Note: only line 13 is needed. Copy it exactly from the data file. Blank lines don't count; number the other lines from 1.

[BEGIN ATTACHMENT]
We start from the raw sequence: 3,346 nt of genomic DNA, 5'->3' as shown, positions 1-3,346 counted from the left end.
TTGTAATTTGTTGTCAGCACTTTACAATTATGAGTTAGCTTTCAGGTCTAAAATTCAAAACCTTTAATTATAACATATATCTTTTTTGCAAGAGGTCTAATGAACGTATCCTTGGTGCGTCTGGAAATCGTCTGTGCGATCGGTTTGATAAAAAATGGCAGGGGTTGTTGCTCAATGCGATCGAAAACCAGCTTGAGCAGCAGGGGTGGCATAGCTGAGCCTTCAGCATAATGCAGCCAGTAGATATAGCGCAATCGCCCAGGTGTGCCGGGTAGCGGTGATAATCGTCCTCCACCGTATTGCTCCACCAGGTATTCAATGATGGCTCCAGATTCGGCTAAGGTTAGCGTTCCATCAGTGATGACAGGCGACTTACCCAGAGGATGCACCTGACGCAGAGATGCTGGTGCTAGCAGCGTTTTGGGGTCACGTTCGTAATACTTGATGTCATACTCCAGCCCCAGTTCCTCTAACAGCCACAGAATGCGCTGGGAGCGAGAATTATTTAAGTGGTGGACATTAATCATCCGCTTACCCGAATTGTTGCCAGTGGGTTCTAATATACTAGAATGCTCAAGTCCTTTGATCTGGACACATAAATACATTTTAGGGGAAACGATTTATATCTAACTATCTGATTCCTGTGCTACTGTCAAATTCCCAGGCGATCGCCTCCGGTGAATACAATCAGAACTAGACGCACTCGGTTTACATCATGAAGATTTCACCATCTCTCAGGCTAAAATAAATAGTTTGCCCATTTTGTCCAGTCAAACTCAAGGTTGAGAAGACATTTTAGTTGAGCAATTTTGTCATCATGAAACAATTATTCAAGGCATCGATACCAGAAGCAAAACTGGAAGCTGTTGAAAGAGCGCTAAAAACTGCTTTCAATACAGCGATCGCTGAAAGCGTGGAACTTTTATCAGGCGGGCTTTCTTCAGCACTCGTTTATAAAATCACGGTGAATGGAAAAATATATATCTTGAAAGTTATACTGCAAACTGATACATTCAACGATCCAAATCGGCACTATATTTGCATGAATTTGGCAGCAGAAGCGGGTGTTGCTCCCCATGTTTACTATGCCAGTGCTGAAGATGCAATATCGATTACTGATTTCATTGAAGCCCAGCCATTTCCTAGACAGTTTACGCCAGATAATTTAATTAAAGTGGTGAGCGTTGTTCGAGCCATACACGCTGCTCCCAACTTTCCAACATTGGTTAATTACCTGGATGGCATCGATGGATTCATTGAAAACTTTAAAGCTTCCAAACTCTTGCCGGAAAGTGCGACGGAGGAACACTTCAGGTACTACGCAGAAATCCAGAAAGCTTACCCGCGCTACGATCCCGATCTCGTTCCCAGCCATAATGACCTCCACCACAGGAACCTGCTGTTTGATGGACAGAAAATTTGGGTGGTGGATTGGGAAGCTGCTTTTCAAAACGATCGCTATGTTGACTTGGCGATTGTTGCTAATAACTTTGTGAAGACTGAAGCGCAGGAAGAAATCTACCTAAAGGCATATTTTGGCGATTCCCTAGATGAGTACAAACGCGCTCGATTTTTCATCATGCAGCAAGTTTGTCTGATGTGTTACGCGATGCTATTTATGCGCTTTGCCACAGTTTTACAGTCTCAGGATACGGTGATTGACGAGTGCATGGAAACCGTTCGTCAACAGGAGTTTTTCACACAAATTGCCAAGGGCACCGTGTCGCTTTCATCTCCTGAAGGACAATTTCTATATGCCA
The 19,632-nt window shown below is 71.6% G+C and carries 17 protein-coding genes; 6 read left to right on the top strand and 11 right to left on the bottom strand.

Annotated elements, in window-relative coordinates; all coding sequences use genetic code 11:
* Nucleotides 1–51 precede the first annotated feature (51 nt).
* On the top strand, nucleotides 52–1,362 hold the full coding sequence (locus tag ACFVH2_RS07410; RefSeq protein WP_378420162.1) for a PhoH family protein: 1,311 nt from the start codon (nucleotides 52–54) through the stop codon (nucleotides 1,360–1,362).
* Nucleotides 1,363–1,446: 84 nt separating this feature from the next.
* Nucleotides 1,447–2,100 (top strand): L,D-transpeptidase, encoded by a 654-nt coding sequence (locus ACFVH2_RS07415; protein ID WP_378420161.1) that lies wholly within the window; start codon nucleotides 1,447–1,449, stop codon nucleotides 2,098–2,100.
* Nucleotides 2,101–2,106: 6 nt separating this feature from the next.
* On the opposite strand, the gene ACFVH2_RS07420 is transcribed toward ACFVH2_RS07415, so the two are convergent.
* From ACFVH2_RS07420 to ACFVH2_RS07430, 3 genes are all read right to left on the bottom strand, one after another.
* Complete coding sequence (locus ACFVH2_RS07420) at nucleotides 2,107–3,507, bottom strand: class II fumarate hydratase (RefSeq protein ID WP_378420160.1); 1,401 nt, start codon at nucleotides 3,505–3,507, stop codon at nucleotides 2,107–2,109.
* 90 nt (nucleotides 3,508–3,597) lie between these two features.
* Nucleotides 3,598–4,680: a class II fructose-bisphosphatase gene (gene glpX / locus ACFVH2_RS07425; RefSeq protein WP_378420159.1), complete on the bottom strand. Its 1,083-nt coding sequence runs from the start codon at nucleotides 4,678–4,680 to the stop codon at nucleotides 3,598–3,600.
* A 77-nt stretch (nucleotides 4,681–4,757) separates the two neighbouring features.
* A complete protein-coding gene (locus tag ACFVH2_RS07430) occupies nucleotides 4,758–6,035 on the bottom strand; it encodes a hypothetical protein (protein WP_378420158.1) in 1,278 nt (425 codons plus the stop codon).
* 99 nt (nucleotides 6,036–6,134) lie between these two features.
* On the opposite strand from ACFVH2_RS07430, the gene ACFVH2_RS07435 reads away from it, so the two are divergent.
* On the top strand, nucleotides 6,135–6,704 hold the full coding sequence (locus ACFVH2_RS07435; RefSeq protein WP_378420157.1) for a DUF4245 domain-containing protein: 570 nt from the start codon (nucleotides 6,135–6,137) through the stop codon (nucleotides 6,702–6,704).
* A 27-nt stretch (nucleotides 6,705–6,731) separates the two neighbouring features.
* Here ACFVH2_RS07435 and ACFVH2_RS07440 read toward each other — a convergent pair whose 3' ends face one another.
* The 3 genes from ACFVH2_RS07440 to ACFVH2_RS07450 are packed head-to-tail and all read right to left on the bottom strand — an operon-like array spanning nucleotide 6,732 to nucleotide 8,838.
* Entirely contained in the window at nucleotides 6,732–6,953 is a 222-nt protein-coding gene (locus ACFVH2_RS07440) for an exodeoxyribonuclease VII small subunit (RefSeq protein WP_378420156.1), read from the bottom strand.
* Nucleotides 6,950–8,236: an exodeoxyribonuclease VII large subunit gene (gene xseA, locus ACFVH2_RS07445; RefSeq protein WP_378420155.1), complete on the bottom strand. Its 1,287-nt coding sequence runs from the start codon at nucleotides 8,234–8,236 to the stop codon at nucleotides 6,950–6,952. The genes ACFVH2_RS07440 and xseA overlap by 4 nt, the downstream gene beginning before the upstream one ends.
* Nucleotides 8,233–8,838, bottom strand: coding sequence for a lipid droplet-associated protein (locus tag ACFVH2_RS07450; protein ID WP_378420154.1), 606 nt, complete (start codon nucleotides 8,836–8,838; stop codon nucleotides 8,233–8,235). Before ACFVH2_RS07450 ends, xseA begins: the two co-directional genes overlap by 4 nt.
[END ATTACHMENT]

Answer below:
* 90 nt (nucleotides 3,508–3,597) lie between these two features.